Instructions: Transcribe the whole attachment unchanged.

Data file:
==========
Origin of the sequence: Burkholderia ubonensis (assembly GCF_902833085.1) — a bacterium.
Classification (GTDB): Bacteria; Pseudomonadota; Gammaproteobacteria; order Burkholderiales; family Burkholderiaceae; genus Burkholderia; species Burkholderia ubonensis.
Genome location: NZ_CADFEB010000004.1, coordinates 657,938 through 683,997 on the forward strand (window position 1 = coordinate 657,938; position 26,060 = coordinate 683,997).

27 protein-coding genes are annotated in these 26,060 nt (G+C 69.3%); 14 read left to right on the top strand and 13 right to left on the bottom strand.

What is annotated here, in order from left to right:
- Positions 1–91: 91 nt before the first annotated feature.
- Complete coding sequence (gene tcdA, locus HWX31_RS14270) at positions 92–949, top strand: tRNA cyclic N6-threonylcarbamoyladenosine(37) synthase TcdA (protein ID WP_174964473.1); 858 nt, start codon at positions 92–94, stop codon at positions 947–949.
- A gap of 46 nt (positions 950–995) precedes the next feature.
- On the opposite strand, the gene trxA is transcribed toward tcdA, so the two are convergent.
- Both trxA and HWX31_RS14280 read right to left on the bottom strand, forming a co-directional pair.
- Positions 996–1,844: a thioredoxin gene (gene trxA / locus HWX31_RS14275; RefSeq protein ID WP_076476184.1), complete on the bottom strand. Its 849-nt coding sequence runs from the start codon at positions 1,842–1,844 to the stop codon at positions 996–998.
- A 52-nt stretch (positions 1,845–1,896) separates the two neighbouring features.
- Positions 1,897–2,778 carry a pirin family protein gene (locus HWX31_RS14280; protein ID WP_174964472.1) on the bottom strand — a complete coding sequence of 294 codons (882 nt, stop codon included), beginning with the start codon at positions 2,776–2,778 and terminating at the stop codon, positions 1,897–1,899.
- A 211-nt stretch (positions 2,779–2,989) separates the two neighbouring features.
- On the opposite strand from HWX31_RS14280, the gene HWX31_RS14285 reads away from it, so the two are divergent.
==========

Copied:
Origin of the sequence: Burkholderia ubonensis (assembly GCF_902833085.1) — a bacterium.
Classification (GTDB): Bacteria; Pseudomonadota; Gammaproteobacteria; order Burkholderiales; family Burkholderiaceae; genus Burkholderia; species Burkholderia ubonensis.
Genome location: NZ_CADFEB010000004.1, coordinates 657,938 through 683,997 on the forward strand (window position 1 = coordinate 657,938; position 26,060 = coordinate 683,997).

27 protein-coding genes are annotated in these 26,060 nt (G+C 69.3%); 14 read left to right on the top strand and 13 right to left on the bottom strand.

What is annotated here, in order from left to right:
- Positions 1–91: 91 nt before the first annotated feature.
- Complete coding sequence (gene tcdA, locus HWX31_RS14270) at positions 92–949, top strand: tRNA cyclic N6-threonylcarbamoyladenosine(37) synthase TcdA (protein ID WP_174964473.1); 858 nt, start codon at positions 92–94, stop codon at positions 947–949.
- A gap of 46 nt (positions 950–995) precedes the next feature.
- On the opposite strand, the gene trxA is transcribed toward tcdA, so the two are convergent.
- Both trxA and HWX31_RS14280 read right to left on the bottom strand, forming a co-directional pair.
- Positions 996–1,844: a thioredoxin gene (gene trxA / locus HWX31_RS14275; RefSeq protein ID WP_076476184.1), complete on the bottom strand. Its 849-nt coding sequence runs from the start codon at positions 1,842–1,844 to the stop codon at positions 996–998.
- A 52-nt stretch (positions 1,845–1,896) separates the two neighbouring features.
- Positions 1,897–2,778 carry a pirin family protein gene (locus HWX31_RS14280; protein ID WP_174964472.1) on the bottom strand — a complete coding sequence of 294 codons (882 nt, stop codon included), beginning with the start codon at positions 2,776–2,778 and terminating at the stop codon, positions 1,897–1,899.
- A 211-nt stretch (positions 2,779–2,989) separates the two neighbouring features.
- On the opposite strand from HWX31_RS14280, the gene HWX31_RS14285 reads away from it, so the two are divergent.